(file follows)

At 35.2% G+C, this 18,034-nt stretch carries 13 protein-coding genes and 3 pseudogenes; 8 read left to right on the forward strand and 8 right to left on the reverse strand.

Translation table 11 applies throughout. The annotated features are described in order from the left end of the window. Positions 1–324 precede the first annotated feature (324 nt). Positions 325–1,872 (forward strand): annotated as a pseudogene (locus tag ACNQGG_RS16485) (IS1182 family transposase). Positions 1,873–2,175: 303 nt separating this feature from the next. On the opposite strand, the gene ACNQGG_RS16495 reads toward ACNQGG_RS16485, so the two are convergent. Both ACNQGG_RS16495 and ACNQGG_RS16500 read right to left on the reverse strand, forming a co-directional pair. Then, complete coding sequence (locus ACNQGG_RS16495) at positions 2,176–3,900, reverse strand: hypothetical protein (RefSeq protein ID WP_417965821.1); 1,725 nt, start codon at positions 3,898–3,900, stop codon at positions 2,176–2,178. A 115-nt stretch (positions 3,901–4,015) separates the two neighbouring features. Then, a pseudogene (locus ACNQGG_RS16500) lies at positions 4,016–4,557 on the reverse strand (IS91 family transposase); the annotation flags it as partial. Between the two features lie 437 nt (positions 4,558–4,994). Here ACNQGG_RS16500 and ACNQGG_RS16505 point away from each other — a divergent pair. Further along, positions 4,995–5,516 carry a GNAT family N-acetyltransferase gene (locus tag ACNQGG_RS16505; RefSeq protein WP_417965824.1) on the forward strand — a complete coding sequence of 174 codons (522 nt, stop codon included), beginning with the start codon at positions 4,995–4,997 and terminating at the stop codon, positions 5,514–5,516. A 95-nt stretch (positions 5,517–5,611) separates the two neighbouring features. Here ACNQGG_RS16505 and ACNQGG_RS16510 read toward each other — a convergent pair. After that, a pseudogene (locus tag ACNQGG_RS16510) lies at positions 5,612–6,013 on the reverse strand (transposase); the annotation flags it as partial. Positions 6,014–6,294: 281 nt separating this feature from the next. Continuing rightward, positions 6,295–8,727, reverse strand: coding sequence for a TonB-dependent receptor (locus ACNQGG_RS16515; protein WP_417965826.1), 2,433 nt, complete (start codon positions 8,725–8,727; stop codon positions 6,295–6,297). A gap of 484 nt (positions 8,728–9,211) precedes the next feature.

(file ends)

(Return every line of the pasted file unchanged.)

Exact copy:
At 35.2% G+C, this 18,034-nt stretch carries 13 protein-coding genes and 3 pseudogenes; 8 read left to right on the forward strand and 8 right to left on the reverse strand.

Translation table 11 applies throughout. The annotated features are described in order from the left end of the window. Positions 1–324 precede the first annotated feature (324 nt). Positions 325–1,872 (forward strand): annotated as a pseudogene (locus tag ACNQGG_RS16485) (IS1182 family transposase). Positions 1,873–2,175: 303 nt separating this feature from the next. On the opposite strand, the gene ACNQGG_RS16495 reads toward ACNQGG_RS16485, so the two are convergent. Both ACNQGG_RS16495 and ACNQGG_RS16500 read right to left on the reverse strand, forming a co-directional pair. Then, complete coding sequence (locus ACNQGG_RS16495) at positions 2,176–3,900, reverse strand: hypothetical protein (RefSeq protein ID WP_417965821.1); 1,725 nt, start codon at positions 3,898–3,900, stop codon at positions 2,176–2,178. A 115-nt stretch (positions 3,901–4,015) separates the two neighbouring features. Then, a pseudogene (locus ACNQGG_RS16500) lies at positions 4,016–4,557 on the reverse strand (IS91 family transposase); the annotation flags it as partial. Between the two features lie 437 nt (positions 4,558–4,994). Here ACNQGG_RS16500 and ACNQGG_RS16505 point away from each other — a divergent pair. Further along, positions 4,995–5,516 carry a GNAT family N-acetyltransferase gene (locus tag ACNQGG_RS16505; RefSeq protein WP_417965824.1) on the forward strand — a complete coding sequence of 174 codons (522 nt, stop codon included), beginning with the start codon at positions 4,995–4,997 and terminating at the stop codon, positions 5,514–5,516. A 95-nt stretch (positions 5,517–5,611) separates the two neighbouring features. Here ACNQGG_RS16505 and ACNQGG_RS16510 read toward each other — a convergent pair. After that, a pseudogene (locus tag ACNQGG_RS16510) lies at positions 5,612–6,013 on the reverse strand (transposase); the annotation flags it as partial. Positions 6,014–6,294: 281 nt separating this feature from the next. Continuing rightward, positions 6,295–8,727, reverse strand: coding sequence for a TonB-dependent receptor (locus ACNQGG_RS16515; protein WP_417965826.1), 2,433 nt, complete (start codon positions 8,725–8,727; stop codon positions 6,295–6,297). A gap of 484 nt (positions 8,728–9,211) precedes the next feature.